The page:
The diet mistakes that could be holding you back
The hardest part of losing weight is actually getting started
With so many fad diets in existence alongside a wealth of conflicting information, discovering what really burns body fat can be confusing.
The idea that 'abs are made in the kitchen' is a cliché, but remains generally true.
Losing weight is not as complex a goal as it may seem. Here are four of the most common diet mistakes and how to avoid them:
1. Relying on liquid diets
There is nothing wrong with a protein shake or two. They are a great convenience tool for nourishing your body with amino acids when you need them most - before and after training.
However, basing your entire diet plan on liquid shakes is not a wise move for one main reason - appetite.
Your appetite is regulated by the amount of chewing you do. If your meal doesn't involve any, or you're wolfing your food down in seconds, you're going to get hungry again sooner rather than later.
People who rely on liquid diets often find they gain rebound weight after running out of shakes. This is because there has been no learning or understanding of how to cook and eat real food.
Instead of relying on liquid diets, cook homemade meals that fit into your calorie count.
2. Forgetting about calories
When it comes to losing weight, calories are absolutely crucial and the main factor to remember.
If you take in more calories than you burn off, you'll gain weight. Being in a calorie deficit means you'll lose weight. It's that simple.
It's also not that hard to work out what you need individually.
There are plenty of apps that allow you to calculate how many calories you need, based on stats such as height, weight and activity level.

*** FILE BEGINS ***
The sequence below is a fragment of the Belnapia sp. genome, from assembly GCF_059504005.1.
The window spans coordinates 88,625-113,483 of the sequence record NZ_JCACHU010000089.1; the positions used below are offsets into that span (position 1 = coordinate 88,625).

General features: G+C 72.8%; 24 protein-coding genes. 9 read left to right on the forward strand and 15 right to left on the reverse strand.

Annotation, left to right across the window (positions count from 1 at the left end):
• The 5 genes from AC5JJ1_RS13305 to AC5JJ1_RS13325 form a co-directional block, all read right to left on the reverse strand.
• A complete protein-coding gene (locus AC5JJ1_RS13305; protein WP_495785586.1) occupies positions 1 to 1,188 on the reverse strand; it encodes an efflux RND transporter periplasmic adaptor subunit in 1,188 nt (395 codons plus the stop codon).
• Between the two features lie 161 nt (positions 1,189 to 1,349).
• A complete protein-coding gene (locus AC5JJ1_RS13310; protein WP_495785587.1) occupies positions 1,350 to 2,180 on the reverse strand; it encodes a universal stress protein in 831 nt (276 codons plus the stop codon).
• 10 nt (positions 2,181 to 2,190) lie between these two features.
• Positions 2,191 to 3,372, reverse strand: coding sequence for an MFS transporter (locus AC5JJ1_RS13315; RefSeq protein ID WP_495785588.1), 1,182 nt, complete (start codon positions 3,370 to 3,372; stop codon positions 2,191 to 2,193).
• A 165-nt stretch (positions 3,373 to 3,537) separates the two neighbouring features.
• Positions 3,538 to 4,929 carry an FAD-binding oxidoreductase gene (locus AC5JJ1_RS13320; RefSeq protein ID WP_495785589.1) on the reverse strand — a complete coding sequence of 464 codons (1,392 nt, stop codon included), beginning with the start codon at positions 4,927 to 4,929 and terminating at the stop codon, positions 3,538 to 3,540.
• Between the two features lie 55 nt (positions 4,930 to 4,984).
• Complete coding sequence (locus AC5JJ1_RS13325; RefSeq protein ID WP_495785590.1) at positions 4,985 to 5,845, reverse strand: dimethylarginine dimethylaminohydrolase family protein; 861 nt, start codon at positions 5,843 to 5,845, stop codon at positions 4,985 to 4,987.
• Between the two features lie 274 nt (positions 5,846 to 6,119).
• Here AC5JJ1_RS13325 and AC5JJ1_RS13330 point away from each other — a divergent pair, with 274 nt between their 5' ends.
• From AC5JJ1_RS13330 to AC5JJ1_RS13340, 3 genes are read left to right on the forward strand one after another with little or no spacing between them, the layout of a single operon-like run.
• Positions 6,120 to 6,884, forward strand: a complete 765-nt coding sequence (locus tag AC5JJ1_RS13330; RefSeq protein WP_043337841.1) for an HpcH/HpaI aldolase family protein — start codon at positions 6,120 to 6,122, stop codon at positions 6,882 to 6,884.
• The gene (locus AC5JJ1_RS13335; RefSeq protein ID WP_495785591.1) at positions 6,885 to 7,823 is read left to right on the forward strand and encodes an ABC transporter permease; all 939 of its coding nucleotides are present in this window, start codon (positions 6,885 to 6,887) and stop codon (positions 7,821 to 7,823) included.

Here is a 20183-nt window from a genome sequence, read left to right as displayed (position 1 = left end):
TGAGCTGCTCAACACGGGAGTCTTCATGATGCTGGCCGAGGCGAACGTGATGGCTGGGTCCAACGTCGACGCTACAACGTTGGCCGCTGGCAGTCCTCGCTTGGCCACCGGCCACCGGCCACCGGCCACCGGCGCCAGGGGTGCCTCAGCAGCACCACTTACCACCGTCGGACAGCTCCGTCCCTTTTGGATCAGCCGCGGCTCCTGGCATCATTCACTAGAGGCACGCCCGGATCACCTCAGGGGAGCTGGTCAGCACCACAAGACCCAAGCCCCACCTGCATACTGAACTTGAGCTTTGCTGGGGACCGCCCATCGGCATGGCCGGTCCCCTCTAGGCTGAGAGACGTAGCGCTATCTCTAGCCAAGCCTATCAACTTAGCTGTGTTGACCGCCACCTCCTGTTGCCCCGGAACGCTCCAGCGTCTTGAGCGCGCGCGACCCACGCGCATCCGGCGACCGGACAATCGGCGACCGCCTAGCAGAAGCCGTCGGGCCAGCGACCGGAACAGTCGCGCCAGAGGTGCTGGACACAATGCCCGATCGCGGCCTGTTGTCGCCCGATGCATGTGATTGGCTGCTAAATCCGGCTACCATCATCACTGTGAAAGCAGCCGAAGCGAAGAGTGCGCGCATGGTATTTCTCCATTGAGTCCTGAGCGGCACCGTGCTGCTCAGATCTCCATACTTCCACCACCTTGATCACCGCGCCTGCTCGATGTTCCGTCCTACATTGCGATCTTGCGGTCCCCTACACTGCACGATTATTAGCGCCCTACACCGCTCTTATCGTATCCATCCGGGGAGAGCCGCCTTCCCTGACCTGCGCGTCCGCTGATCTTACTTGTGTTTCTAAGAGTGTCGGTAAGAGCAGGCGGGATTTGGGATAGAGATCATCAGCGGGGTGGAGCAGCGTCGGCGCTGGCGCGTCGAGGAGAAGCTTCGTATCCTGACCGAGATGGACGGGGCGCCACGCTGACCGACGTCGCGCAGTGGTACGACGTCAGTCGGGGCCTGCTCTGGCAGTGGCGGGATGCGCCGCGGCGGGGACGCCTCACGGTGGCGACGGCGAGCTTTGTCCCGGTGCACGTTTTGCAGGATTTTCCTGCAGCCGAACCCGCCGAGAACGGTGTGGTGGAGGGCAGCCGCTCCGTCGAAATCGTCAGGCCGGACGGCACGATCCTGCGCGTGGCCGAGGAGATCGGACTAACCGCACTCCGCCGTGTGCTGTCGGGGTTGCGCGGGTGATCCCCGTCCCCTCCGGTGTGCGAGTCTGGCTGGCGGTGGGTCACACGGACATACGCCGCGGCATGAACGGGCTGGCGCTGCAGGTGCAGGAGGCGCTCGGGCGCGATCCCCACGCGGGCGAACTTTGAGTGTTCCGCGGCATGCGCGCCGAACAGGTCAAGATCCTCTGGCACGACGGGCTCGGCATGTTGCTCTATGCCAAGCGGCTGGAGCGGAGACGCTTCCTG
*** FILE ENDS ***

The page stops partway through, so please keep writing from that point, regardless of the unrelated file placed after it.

Tracking your calories for an initial period of two to three weeks is recommended, to understand how many meals you need and the portion sizes involved.
3. Excluding too many foods from your diet
Calories are what matters most, but diets such as Paleo, Keto and Atkins pin the blame on a scapegoat and have you eliminate foods - sometimes even entire food groups - but this is generally unnecessary.
Protein should provide the basis of every diet, but you still need a certain amount of carbs and fat.
Carbs provide your body and brain with energy in the form of glucose and muscle glycogen. Any physical training is fuelled by this, but a diet such as Keto almost completely outlaws it.
Low-fat diets grew popular in the 80s and 90s, but fats are essential for helping your body absorb the vitamins and minerals from food. They also play an important hormonal role.
Both need to be factored into your calorie and macro targets, but there's no reason to go without either.
4. Wolfing your food down
On average, Spanish and Japanese populations are a lot leaner than other nations, and it's partly down to their eating habits.
Tapas and sushi are the national dishes in these respective countries - meals which involve taking your time with food. They are made up of small portions to be picked at rather than a huge meal to neck in seconds.
There's science behind this that explains the link.
The quicker you eat your food, the faster your body makes use of its energy. If you aren't working out or are otherwise active after wolfing a meal down, this isn't a great move.
You're also likely to overeat by dispatching that dessert too quickly as your body hasn't had a chance to metabolise the food. Taking your time over small plates will prompt the brain to send 'I'm full' signals much sooner.
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